Everyone who hates his brother is a murderer, and you know that no murderer has eternal life abiding in him.—1 John 3:5
The reaction to the flood of mass shootings nationwide is universal: Why? How? Why would someone do this, and why would God allow it? How are we to live in a world filled with so much evil?
Such evil, on the surface, seems incomprehensible. Yet somehow such events seem more commonplace. And they could become more commonplace still.
That’s because hatred and discord have metastasized like a cancer throughout our country. People have lost the ability to have civil conversations, and name-calling and venom-spewing have become preferred alternatives to listening to disparate views. Social media becomes a platform for the fray.
Unresolved dissension breeds hatred. Hatred breeds violence. And our society is one bent on hatred. So are we really surprised when violence erupts? Perhaps we shouldn’t be.
What is surprising, however, is what Scripture reveals about our hearts, where murder takes root. Murder, according to Scripture, doesn’t require acting upon hatred. Hatred itself is murder.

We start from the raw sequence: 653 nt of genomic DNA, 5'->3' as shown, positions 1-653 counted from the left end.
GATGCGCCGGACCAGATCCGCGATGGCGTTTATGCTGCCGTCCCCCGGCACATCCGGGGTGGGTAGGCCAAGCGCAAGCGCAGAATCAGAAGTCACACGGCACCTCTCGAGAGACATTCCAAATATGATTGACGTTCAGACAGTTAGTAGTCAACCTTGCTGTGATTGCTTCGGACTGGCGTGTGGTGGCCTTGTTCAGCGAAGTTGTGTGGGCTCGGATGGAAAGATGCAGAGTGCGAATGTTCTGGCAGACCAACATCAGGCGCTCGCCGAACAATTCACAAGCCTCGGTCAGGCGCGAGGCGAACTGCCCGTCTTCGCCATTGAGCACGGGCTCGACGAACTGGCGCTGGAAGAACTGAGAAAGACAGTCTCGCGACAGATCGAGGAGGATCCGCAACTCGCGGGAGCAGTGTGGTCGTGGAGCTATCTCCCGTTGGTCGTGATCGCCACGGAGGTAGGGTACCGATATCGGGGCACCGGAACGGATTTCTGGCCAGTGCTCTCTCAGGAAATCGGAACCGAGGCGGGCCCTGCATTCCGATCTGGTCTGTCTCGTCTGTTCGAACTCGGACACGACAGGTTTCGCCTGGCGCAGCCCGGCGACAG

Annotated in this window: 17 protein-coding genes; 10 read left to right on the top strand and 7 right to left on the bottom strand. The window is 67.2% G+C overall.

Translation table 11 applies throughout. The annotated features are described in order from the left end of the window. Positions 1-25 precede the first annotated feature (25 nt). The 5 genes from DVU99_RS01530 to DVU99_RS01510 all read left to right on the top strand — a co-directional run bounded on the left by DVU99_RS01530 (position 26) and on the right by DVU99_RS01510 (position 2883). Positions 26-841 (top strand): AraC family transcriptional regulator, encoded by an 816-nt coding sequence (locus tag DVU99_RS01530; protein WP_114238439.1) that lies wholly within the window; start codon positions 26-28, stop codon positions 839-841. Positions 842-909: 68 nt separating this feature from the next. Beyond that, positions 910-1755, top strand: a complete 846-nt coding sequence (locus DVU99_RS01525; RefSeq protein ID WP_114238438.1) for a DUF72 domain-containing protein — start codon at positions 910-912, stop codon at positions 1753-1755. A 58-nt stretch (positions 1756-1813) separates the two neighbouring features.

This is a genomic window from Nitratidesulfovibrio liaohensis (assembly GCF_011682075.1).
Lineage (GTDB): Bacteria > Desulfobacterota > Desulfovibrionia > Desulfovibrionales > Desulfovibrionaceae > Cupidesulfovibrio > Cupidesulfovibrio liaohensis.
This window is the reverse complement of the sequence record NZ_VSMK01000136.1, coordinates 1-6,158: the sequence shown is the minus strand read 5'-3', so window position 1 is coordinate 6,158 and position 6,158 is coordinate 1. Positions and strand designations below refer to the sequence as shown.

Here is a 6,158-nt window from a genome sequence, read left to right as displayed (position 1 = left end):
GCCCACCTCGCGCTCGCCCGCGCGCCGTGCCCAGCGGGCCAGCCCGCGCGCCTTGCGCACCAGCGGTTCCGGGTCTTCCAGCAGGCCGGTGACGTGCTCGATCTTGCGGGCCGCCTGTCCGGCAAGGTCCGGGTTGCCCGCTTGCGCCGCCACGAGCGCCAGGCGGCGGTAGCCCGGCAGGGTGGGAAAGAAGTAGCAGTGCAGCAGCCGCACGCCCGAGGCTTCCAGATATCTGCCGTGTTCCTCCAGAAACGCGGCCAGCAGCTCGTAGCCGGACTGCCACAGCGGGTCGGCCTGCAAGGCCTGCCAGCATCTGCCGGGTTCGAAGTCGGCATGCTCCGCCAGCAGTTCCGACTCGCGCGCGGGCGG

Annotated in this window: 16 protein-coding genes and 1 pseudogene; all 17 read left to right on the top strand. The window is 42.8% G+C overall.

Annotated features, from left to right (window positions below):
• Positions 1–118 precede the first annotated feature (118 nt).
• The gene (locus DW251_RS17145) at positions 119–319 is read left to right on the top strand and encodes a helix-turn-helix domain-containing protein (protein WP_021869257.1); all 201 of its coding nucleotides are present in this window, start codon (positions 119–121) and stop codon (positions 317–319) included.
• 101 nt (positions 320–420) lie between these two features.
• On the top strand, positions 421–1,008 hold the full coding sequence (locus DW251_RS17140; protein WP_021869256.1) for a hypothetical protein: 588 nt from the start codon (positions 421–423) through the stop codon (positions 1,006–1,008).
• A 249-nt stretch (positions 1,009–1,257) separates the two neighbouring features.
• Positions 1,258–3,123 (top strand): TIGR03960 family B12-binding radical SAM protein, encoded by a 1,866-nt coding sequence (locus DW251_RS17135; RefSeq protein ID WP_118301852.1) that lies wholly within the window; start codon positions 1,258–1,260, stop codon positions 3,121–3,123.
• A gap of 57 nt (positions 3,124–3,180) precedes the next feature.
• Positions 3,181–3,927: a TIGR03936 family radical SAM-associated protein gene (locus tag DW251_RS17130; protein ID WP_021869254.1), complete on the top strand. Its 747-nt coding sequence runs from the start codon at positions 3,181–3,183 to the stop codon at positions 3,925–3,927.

And that means murderers are all among us.
“You have heard that it was said to those of old, ‘You shall not murder, and whoever murders will be in danger of the judgment.’ But I say to you that whoever is angry with his brother without a cause shall be in danger of the judgment. And whoever says to his brother, ‘Raca!’ shall be in danger of the council. But whoever says, ‘You fool!’ shall be in danger of hell fire.”—Matthew 5:21-22
Let’s have an honesty moment. How many times have you found yourself wishing ill upon someone who has wronged you? How many times have you felt the rising tide of anger that wells up in your heart with every thought of a certain person or a group of people?
Get rid of all bitterness, rage and anger, brawling and slander, along with every form of malice.—Ephesians 4:21
Get rid of it. All of it. Repent before God, who is gracious and merciful and desires to restore each one of us to Himself. He is the only hope for our sin-sick souls. He is the only hope for our weary world.
Do you want to know an effective antidote to hatred? It’s prayer. When you pray for people for whom you feel hatred or even antipathy, it begins to change your heart. You begin to want what is best for that person, not what will best vindicate you. You begin to develop the heart of Christ. You begin to love.
By this all men will know that you are My disciples, if you love one another.—John 13:35
Each one of us has a role to play in fighting the rising tide of hatred and discord in our society. Our weapon: the love of God. We need to show His love, and we need to tell of His love and His boundless grace. There is, after all, no room in God’s kingdom for murderers, but there is a mansion in heaven for those who speak and live the words of life.